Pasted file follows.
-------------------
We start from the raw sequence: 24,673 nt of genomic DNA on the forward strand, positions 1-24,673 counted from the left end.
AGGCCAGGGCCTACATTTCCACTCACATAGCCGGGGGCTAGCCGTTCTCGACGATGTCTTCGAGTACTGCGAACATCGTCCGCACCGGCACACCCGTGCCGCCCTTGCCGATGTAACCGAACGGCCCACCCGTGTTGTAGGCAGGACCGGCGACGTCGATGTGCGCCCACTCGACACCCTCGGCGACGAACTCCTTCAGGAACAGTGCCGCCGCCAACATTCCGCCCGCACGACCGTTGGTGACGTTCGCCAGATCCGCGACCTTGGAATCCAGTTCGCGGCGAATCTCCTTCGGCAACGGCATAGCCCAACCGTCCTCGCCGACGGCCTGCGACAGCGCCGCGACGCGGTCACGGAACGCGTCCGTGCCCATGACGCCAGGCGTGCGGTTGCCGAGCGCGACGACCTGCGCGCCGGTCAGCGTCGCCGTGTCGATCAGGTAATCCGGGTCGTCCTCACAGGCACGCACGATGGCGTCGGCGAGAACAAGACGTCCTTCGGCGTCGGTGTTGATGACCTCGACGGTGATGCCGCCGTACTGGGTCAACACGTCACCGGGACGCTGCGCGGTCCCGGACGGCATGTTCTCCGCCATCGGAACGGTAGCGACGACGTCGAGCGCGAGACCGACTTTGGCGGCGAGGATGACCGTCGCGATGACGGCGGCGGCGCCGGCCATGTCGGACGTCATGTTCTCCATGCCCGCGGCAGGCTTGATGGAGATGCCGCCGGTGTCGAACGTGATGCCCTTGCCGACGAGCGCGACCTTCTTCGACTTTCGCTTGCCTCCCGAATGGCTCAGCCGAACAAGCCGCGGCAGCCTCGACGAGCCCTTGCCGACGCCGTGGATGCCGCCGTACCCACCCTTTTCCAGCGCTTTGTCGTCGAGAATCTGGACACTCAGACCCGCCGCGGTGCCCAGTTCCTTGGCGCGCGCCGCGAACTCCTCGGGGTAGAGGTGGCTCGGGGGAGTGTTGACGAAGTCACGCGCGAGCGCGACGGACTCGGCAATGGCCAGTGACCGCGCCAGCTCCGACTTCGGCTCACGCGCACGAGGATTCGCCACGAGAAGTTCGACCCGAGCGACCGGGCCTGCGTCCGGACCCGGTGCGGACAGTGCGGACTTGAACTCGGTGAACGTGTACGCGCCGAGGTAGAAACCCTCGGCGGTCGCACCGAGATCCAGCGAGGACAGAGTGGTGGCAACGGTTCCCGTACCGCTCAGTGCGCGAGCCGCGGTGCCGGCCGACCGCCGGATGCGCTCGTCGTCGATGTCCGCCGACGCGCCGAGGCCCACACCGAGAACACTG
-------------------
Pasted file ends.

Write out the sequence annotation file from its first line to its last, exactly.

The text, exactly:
We start from the raw sequence: 24,673 nt of genomic DNA on the forward strand, positions 1-24,673 counted from the left end.
AGGCCAGGGCCTACATTTCCACTCACATAGCCGGGGGCTAGCCGTTCTCGACGATGTCTTCGAGTACTGCGAACATCGTCCGCACCGGCACACCCGTGCCGCCCTTGCCGATGTAACCGAACGGCCCACCCGTGTTGTAGGCAGGACCGGCGACGTCGATGTGCGCCCACTCGACACCCTCGGCGACGAACTCCTTCAGGAACAGTGCCGCCGCCAACATTCCGCCCGCACGACCGTTGGTGACGTTCGCCAGATCCGCGACCTTGGAATCCAGTTCGCGGCGAATCTCCTTCGGCAACGGCATAGCCCAACCGTCCTCGCCGACGGCCTGCGACAGCGCCGCGACGCGGTCACGGAACGCGTCCGTGCCCATGACGCCAGGCGTGCGGTTGCCGAGCGCGACGACCTGCGCGCCGGTCAGCGTCGCCGTGTCGATCAGGTAATCCGGGTCGTCCTCACAGGCACGCACGATGGCGTCGGCGAGAACAAGACGTCCTTCGGCGTCGGTGTTGATGACCTCGACGGTGATGCCGCCGTACTGGGTCAACACGTCACCGGGACGCTGCGCGGTCCCGGACGGCATGTTCTCCGCCATCGGAACGGTAGCGACGACGTCGAGCGCGAGACCGACTTTGGCGGCGAGGATGACCGTCGCGATGACGGCGGCGGCGCCGGCCATGTCGGACGTCATGTTCTCCATGCCCGCGGCAGGCTTGATGGAGATGCCGCCGGTGTCGAACGTGATGCCCTTGCCGACGAGCGCGACCTTCTTCGACTTTCGCTTGCCTCCCGAATGGCTCAGCCGAACAAGCCGCGGCAGCCTCGACGAGCCCTTGCCGACGCCGTGGATGCCGCCGTACCCACCCTTTTCCAGCGCTTTGTCGTCGAGAATCTGGACACTCAGACCCGCCGCGGTGCCCAGTTCCTTGGCGCGCGCCGCGAACTCCTCGGGGTAGAGGTGGCTCGGGGGAGTGTTGACGAAGTCACGCGCGAGCGCGACGGACTCGGCAATGGCCAGTGACCGCGCCAGCTCCGACTTCGGCTCACGCGCACGAGGATTCGCCACGAGAAGTTCGACCCGAGCGACCGGGCCTGCGTCCGGACCCGGTGCGGACAGTGCGGACTTGAACTCGGTGAACGTGTACGCGCCGAGGTAGAAACCCTCGGCGGTCGCACCGAGATCCAGCGAGGACAGAGTGGTGGCAACGGTTCCCGTACCGCTCAGTGCGCGAGCCGCGGTGCCGGCCGACCGCCGGATGCGCTCGTCGTCGATGTCCGCCGACGCGCCGAGGCCCACACCGAGAACACTG